Dangers of Summer Car Heating

Posted July 20th, 2016 by Ashley Kane

It’s summertime and the weather is fine. Enjoy your vacations and the outdoors but beware of the dangers that come along with warmer weather. Here’s what you need to know about summer car heating.

Heat Stroke and Summer Cars

Each year, over 30 children die in overheated vehicles. The majority of these deaths are due to caregivers that forget children are in the vehicle. Other circumstances include kids playing in cars unattended and children that are intentionally left in the car. Most of the vehicular heat stroke deaths involve children under 3 years old.

Symptoms of heatstroke and hyperthermia include dizziness, rapid or slow heartbeat, extreme sweat or cold clammy skin, confusion and agitation.

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Know the Facts:

  • A child’s body does not control internal temperature the same way adults do. In fact, a child’s body temperature can warm 3 to 5 times faster.
  • Cars overheat quickly. Even on a 70℉ day, a car can heat up to 89℉ after ten minutes. After a half hour, the interior of the car can heat to 104℉ —the same temperature at which heat stroke (hyperthermia) occurs.
  • Pets can also overheat in cars—even 10 minutes stuck in the car can lead to heat exhaustion and death.
  • Heat stroke is completely preventable. Don’t ever leave your child or pet behind in the car.
  • Twenty states already have unattended child laws that specifically address children left alone in vehicles.
  • Vehicles heat up the most in the first 15 minutes, jumping 19℉ in interior temperature when in direct sunlight.

car temperature reading 100 degreesTips to Follow:

Since 1998, there have been over 679 children who have died from heatstroke deaths. Take precautions to avoid the dangers of summer car heating today. You may think that you’re only running into the store or the house for a minute, but that can make all the difference on whether or not your child or pet survives.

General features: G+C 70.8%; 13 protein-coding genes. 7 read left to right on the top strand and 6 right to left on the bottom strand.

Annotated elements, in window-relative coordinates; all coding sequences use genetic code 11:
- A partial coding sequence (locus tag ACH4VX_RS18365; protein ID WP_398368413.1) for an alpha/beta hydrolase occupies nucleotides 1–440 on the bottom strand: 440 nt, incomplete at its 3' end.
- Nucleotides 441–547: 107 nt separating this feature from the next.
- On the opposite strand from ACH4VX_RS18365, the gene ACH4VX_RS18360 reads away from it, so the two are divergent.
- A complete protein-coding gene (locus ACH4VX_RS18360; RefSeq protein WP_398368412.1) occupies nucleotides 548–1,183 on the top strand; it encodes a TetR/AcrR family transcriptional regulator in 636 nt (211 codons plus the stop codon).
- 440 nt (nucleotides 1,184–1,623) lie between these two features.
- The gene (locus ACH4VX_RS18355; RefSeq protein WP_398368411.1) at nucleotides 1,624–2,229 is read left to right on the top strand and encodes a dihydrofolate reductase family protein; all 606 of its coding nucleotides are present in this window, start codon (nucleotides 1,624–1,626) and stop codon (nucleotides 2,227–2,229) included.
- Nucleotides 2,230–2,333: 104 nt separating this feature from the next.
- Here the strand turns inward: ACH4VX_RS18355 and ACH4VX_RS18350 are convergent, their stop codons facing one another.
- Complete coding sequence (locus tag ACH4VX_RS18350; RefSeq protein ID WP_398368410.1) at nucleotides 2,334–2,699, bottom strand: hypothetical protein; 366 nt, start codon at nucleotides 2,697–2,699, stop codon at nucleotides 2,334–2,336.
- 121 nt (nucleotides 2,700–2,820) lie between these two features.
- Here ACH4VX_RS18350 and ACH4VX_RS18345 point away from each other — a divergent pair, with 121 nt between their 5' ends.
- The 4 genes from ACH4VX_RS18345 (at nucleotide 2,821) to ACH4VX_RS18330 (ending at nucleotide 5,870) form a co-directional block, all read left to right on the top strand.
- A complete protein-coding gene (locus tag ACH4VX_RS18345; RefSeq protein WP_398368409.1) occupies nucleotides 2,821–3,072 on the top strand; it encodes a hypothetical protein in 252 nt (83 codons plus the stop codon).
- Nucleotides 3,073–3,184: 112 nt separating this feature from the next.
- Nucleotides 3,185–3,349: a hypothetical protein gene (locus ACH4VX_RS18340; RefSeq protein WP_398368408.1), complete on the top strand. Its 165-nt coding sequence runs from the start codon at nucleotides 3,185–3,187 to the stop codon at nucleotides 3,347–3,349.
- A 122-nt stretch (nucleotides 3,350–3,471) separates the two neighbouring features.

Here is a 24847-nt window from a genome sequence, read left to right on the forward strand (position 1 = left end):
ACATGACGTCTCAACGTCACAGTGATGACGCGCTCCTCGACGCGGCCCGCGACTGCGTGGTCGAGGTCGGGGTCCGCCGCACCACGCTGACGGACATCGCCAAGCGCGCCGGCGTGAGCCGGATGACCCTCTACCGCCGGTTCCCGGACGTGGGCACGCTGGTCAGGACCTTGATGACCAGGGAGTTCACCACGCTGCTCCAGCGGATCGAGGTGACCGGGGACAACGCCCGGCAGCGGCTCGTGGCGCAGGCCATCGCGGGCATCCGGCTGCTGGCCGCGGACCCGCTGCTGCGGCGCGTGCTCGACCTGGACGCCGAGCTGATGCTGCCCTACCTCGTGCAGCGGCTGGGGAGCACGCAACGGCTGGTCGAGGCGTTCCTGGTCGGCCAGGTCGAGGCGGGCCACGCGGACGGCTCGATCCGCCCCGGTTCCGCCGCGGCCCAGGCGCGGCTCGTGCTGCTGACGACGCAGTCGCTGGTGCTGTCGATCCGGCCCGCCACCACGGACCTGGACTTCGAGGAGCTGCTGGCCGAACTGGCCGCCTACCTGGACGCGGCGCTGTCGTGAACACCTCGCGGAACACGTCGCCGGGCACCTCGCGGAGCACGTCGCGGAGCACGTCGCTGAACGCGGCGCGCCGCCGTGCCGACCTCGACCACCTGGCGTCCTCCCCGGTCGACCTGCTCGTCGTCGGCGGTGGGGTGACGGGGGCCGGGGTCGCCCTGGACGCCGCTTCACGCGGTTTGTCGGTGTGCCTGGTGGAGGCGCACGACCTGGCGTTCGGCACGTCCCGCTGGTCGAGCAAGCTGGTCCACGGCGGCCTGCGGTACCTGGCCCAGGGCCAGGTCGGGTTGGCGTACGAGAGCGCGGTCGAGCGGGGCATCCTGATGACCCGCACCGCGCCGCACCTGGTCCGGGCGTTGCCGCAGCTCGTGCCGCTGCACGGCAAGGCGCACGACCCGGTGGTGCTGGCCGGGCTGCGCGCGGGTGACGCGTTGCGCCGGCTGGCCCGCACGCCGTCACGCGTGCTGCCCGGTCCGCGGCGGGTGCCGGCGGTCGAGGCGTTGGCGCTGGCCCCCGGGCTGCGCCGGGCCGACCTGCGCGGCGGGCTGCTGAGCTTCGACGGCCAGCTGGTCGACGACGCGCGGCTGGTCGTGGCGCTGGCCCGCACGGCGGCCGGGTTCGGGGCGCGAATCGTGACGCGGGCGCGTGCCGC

• Look before you lock your car. Develop the habit of always checking the back seat before getting out of your vehicle.
  • If you see a child alone in a hot vehicle, call 911 or the police. On a warm summer day, every minute counts.
  • Don’t allow children to play in or near vehicles. They may become trapped. Keep your car locked and windows up so that children can’t get inside without your knowledge.
  • Create reminders so that you don’t forget about a napping child in the backseat. Write notes for yourself, or place objects in the front or backseat. For example, placing a phone in a back seat pocket may remind you to look in the rear of the vehicle before exiting. Try out a reminder that works best for you and your family.
  • You can also set a daily alarm on your cell phone to be sure you dropped your child off at daycare, brought them inside after work, etc. Many stressed-out parents have accidently left children in the backseat because they were distracted. Often, a change in routine causes the accident.
  • Don’t treat heatstroke yourself. Always seek professional help.

Heat stroke is preventable. Follow these tips today to keep your children and pets safe!

Wondering about what summer heat can do to your vehicle? Check out these car care tips for the summer weather.